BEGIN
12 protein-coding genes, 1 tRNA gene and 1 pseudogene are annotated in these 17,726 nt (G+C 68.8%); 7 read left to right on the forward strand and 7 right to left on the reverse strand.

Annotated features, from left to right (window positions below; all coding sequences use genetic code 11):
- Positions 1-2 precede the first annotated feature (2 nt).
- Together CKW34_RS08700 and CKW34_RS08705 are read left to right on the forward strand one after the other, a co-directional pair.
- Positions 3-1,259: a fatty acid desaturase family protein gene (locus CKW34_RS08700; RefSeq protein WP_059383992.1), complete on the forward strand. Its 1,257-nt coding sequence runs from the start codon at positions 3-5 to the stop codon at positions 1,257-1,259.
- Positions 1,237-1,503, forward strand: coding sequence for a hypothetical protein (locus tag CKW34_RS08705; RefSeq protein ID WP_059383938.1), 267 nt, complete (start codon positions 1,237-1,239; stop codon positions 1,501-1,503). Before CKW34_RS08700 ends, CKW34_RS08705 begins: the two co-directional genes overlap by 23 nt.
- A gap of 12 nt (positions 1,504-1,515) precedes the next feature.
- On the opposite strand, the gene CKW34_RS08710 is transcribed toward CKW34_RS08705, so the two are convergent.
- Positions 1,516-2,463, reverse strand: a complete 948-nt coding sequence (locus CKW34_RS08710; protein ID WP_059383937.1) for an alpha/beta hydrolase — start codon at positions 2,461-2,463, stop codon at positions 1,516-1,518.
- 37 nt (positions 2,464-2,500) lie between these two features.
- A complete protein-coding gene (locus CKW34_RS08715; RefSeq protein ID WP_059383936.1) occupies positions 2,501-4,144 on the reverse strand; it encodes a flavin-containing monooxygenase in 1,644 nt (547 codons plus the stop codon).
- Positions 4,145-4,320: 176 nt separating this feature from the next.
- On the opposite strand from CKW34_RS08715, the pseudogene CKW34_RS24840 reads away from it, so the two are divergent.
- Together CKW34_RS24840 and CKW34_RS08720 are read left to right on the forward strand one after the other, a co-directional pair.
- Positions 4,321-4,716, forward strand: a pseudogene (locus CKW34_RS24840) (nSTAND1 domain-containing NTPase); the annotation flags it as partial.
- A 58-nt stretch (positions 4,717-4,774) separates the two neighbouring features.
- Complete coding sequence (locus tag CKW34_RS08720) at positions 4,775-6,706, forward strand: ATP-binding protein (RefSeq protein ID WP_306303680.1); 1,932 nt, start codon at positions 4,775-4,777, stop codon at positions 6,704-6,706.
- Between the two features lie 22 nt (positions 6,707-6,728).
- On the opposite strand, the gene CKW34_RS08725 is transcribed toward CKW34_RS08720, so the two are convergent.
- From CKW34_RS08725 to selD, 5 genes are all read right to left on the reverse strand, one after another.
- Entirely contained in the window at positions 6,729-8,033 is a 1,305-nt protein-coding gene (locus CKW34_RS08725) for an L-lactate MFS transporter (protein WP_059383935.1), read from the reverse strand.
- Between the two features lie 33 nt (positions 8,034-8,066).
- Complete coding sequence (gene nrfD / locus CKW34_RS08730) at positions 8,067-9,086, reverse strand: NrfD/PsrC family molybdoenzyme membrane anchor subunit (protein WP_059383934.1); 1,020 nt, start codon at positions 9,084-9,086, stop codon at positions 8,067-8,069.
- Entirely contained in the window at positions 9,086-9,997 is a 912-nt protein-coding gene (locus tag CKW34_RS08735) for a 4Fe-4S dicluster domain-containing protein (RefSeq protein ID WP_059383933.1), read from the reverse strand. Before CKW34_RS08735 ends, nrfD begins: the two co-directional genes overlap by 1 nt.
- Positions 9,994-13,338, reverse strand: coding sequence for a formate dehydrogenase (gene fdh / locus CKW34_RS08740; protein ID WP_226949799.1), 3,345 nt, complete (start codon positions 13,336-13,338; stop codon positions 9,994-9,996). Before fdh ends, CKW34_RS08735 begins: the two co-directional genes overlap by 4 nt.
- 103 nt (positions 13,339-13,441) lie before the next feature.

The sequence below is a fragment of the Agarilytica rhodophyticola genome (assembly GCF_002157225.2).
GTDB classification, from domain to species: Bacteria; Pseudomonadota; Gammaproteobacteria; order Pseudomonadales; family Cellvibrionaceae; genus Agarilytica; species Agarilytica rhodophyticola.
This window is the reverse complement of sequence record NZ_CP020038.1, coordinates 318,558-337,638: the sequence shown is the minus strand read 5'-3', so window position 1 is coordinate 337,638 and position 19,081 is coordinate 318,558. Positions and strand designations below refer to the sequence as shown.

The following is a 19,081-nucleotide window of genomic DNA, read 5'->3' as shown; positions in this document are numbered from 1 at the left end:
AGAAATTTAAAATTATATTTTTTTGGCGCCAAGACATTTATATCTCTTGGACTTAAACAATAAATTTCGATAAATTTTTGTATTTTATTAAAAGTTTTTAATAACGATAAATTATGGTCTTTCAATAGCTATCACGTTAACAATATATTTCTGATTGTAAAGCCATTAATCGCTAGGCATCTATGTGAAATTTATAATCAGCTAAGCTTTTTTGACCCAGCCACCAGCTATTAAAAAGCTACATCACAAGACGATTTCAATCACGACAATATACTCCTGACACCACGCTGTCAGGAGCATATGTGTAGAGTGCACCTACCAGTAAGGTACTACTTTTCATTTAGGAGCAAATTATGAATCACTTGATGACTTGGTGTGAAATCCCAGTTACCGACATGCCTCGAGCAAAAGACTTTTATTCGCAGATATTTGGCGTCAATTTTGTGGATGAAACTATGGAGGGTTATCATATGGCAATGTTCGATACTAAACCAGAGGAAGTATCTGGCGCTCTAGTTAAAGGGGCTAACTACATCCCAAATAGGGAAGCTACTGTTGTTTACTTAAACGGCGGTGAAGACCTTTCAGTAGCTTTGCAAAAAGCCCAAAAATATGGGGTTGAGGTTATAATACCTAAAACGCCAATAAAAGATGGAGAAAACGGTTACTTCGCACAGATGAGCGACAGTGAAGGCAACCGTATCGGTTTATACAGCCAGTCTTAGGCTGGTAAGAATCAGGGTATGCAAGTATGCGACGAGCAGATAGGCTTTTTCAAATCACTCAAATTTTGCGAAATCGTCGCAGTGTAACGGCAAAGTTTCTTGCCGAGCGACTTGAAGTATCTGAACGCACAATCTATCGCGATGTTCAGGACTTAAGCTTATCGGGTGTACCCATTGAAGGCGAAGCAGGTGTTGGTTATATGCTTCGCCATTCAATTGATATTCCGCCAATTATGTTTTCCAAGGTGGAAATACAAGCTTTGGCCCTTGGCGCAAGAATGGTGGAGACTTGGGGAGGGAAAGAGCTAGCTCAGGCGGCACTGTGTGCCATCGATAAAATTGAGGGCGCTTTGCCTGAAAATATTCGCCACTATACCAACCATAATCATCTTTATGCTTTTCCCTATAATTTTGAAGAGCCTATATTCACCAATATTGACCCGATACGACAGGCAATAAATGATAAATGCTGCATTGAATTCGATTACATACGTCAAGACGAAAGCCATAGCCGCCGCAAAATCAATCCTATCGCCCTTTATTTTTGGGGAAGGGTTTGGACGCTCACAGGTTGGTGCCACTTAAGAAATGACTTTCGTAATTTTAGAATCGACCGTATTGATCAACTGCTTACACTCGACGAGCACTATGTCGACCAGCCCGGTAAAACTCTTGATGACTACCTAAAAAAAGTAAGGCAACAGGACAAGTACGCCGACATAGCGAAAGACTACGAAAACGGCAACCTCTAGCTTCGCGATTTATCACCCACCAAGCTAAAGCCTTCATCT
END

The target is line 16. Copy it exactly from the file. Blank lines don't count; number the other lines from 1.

- A 58-nt stretch (positions 4,717-4,774) separates the two neighbouring features.